Faber Members get 10% off their first order

Iconicon: A Journey Around the Landmark Buildings of Contemporary Britain

John Grindrod

A captivating exploration of Britain’s most iconic contemporary buildings, from the Barratt home to the Millennium Dome.

224 in stock

Date Published
All orders are sent via Royal Mail and are tracked: choose from standard or premium delivery.

A captivating exploration of Britain’s most iconic contemporary buildings, from the Barratt home to the Millennium Dome.

‘A love letter to contemporary buildings and a fantastic account of recent British history, rich in humour.’ NINA STIBBE

‘Brilliant, encyclopaedic, funny and often cutting.’ DANNY DORLING

‘An eloquent, witty, passionate tour of Britain since the 1980s.’ JOHN BOUGHTON

‘Recounts the stories of our lived landscapes with wit, passion and a shot of anger.’ TOM DYCKHOFF

‘Grindrod has spoken to everyone and his observations are humane and acute.’ OWEN HATHERLEY

Wimpey homes. Millennium monuments. Riverside flats. Wind farms. Spectacular skyscrapers. City centre apartments. Out of town malls.

The buildings designed in our lifetimes encapsulate the dreams and aspirations of our culture, while also revealing the sobering realities. Whether modest or monumental, they offer a living history of Britain, symbols of the forces that have shaped our modern landscape and icons in their own right.

ICONICON is an enthralling journey around the Britain we have created since 1980: the horrors and delights, the triumphs and failures. From space-age tower blocks to suburban business parks, and from postmodernist exuberance to Passivhaus eco-efficiency, this is at once a revelatory architectural grand tour and an endlessly witty and engaging piece of social history.

Critic Reviews

A love letter to contemporary buildings and a fantastic account of recent British history, rich in humour.

Nina Stibbe
Critic Reviews

[A] punchy polemic . . . High readable . . . Grindrod is much more interested in what you might call our “accidental” urban landscape, the stuff apparently thrown together entirely for financial or political gain without any thought for aesthetic or social value, than in the highfalutin visions of top architects . . . At least, Grindrod concludes, a new generation of young architects appears more conscious of the need to improve life for whole communities, not just the rich and powerful. Let’s hope he is right.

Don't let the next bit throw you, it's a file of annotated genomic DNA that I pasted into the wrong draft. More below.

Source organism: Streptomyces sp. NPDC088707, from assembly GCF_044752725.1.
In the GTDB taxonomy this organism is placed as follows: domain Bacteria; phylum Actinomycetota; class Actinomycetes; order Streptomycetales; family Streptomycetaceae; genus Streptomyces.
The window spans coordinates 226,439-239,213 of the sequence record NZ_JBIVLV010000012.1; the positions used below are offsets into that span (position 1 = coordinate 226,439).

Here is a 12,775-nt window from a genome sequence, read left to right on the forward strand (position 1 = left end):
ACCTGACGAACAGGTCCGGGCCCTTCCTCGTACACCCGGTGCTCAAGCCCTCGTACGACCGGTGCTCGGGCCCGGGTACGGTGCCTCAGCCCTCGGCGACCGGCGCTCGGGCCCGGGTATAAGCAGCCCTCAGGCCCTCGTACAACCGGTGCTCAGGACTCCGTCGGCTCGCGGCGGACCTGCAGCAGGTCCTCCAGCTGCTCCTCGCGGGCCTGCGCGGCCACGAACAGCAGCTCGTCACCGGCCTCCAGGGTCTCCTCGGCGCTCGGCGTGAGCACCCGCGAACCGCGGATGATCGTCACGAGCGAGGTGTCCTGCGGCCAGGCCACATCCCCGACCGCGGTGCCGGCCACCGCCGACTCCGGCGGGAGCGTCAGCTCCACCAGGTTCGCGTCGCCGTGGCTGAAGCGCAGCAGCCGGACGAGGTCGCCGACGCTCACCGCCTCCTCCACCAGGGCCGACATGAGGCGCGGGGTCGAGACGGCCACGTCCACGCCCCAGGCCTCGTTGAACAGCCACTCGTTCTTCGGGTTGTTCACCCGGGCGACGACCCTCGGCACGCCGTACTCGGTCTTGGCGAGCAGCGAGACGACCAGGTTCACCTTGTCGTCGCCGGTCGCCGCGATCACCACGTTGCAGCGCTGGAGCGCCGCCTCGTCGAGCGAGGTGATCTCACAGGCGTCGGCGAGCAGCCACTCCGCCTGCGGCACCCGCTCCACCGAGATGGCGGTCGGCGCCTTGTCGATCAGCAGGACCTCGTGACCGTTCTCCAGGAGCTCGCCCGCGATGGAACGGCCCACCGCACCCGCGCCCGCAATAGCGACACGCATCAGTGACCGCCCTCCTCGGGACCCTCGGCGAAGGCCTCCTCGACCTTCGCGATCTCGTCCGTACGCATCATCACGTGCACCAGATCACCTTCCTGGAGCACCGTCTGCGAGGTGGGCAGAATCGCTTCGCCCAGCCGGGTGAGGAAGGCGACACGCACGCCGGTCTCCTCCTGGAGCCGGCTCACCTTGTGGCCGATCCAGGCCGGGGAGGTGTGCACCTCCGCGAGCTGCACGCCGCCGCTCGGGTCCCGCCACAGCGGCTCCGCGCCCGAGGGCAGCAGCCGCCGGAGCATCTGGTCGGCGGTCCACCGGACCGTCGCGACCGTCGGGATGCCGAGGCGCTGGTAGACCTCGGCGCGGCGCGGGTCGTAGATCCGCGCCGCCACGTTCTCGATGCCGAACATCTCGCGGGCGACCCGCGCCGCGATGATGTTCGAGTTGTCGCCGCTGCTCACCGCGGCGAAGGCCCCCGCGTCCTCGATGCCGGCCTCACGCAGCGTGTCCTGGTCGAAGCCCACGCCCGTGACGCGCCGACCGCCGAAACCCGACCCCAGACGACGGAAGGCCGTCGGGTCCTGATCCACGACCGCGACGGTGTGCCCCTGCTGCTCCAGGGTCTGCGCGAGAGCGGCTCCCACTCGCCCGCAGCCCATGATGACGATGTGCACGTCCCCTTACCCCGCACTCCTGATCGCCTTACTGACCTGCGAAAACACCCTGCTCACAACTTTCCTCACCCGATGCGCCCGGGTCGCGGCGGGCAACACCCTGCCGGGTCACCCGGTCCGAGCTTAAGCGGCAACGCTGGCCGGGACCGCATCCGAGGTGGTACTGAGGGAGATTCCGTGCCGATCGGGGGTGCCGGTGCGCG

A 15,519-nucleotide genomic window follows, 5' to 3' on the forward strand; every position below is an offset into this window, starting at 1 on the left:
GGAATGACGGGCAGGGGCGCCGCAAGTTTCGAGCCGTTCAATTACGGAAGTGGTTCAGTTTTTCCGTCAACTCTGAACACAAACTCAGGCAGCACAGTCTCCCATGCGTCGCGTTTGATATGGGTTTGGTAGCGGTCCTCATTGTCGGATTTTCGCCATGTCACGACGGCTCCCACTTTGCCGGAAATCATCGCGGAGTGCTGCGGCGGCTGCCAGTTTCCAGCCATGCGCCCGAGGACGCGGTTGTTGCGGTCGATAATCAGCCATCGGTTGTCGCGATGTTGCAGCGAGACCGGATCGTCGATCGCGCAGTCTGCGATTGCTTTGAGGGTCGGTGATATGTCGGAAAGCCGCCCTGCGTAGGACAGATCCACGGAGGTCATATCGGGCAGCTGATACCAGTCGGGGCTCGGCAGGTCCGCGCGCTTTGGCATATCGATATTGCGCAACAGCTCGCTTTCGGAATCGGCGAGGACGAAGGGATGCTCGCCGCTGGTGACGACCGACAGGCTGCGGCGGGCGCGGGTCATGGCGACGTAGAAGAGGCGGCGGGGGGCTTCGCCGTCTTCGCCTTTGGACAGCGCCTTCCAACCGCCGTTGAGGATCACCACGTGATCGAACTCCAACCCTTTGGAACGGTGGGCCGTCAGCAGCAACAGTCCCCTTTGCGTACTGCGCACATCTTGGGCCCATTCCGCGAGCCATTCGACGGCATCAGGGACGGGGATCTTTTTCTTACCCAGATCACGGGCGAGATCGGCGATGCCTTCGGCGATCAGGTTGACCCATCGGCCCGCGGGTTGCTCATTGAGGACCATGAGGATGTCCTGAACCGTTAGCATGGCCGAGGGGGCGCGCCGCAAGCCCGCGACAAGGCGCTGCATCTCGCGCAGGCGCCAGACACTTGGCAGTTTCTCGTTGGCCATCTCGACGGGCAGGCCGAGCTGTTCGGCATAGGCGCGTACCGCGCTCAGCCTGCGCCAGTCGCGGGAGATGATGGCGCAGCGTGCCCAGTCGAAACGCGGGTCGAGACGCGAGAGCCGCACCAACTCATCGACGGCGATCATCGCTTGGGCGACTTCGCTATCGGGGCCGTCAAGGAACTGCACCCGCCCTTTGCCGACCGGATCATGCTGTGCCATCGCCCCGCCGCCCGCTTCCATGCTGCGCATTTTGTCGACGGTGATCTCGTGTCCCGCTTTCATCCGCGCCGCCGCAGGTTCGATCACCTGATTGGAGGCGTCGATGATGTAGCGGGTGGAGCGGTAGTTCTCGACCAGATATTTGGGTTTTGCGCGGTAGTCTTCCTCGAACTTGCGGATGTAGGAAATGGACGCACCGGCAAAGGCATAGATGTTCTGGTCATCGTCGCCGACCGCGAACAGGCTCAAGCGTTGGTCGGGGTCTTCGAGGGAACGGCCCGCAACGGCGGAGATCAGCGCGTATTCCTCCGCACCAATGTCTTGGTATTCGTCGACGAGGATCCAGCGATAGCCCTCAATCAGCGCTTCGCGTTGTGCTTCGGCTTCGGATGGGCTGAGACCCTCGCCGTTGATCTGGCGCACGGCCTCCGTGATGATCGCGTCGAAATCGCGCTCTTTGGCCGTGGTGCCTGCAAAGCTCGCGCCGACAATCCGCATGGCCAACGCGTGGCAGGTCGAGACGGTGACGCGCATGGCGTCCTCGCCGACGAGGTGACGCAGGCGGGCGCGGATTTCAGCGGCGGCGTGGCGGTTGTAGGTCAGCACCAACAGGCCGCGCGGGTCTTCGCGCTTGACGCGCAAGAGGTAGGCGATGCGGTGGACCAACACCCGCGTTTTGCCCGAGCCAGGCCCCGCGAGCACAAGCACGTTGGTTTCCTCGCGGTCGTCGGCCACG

The Times *Book of the Week*
Critic Reviews

If the title makes you think this will be all about big, shiny, funny-shaped public buildings [be] prepared for something darker, much more illuminating and rather sad. Chirpy though Grindrod’s prose style is, replete with pop references and hip asides, what he chronicles is the accelerating decline of the UK since 1980 as expressed through what we build. Prepare for a jolting ride ... Quiz[zing] the actual people involved in making our towns and cities [is] where Grindrod’s chatty learning-worn-lightly style scores. He seeks them out, interviews them, enjoys their company, structures his book round them ... I’m impressed.

Critic Reviews

Where Grindrod is really good is on the buildings that precisely are not icons ... [the] office parks and retail sheds, the executive estates and the crappy spaces between investment towers. Having been born in Croydon, Grindrod is a native of an optimism around Modernism which faded at the edges ... Interviewing residents and developers, alighting on terrible housebuilders’ marketing and the 90-something per cent of architecture than has never been anywhere near an architect, he outlines the peculiarly British mix of commercialism and laissez-faire regulation that has led to dim sprawl and shocking disaster, culminating not only in the housing crisis but in the tragic 2017 fire at Grenfell Tower ... [Tells] a story of lost opportunity and an increasing, nagging inability to understand architecture as anything other than a standalone object or a mechanism for financial return.

Financial Times
Critic Reviews

A brilliant, encyclopaedic, funny and often cutting dissection of the kaleidoscopic mess of buildings and places that the British created during most of our lifetimes. A sympathetic survey of the architectural remnants from the no such thing as society era.

Danny Dorling
Critic Reviews

In this eloquent, witty, passionate tour of Britain since the 1980s, John Grindrod provides a superb exposition of the politics and architecture that have shaped a landscape at once both familiar and already strangely historic. In its accounts of the best and worst of recent design, from the marvellous to the mundane to the frankly mean, this is a deeply humane book that does much to explain the world in which we live.

John Boughton

John Grindrod is the author of Concretopia: A Journey Around the Rebuilding of Postwar Britain (2013) and Outskirts: Living Life on the Edge of the Green Belt (2017), which was shortlisted for the Wainwright Prize. @Grindrod / johngrindrod.co.uk

Read More
John Grindrod author picture